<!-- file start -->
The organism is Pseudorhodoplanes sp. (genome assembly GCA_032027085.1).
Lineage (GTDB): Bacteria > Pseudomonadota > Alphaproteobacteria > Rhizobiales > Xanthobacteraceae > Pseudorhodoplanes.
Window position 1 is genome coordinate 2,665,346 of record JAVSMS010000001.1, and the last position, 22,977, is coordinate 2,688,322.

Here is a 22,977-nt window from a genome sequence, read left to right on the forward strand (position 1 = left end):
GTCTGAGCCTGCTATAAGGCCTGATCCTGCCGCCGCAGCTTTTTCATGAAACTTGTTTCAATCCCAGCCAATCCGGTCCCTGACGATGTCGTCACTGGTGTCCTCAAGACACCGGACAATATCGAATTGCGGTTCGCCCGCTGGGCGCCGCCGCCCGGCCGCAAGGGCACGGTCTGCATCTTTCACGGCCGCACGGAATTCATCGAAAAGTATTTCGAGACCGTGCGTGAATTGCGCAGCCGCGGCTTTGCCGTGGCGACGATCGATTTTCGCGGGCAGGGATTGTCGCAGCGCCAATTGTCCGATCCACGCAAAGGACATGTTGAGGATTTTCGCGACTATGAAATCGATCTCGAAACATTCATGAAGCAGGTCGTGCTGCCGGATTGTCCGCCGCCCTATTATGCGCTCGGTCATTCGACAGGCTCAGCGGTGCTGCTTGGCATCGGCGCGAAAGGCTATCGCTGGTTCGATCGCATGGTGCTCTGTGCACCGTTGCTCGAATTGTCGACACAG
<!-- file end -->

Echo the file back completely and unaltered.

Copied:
The organism is Pseudorhodoplanes sp. (genome assembly GCA_032027085.1).
Lineage (GTDB): Bacteria > Pseudomonadota > Alphaproteobacteria > Rhizobiales > Xanthobacteraceae > Pseudorhodoplanes.
Window position 1 is genome coordinate 2,665,346 of record JAVSMS010000001.1, and the last position, 22,977, is coordinate 2,688,322.

Here is a 22,977-nt window from a genome sequence, read left to right on the forward strand (position 1 = left end):
GTCTGAGCCTGCTATAAGGCCTGATCCTGCCGCCGCAGCTTTTTCATGAAACTTGTTTCAATCCCAGCCAATCCGGTCCCTGACGATGTCGTCACTGGTGTCCTCAAGACACCGGACAATATCGAATTGCGGTTCGCCCGCTGGGCGCCGCCGCCCGGCCGCAAGGGCACGGTCTGCATCTTTCACGGCCGCACGGAATTCATCGAAAAGTATTTCGAGACCGTGCGTGAATTGCGCAGCCGCGGCTTTGCCGTGGCGACGATCGATTTTCGCGGGCAGGGATTGTCGCAGCGCCAATTGTCCGATCCACGCAAAGGACATGTTGAGGATTTTCGCGACTATGAAATCGATCTCGAAACATTCATGAAGCAGGTCGTGCTGCCGGATTGTCCGCCGCCCTATTATGCGCTCGGTCATTCGACAGGCTCAGCGGTGCTGCTTGGCATCGGCGCGAAAGGCTATCGCTGGTTCGATCGCATGGTGCTCTGTGCACCGTTGCTCGAATTGTCGACACAG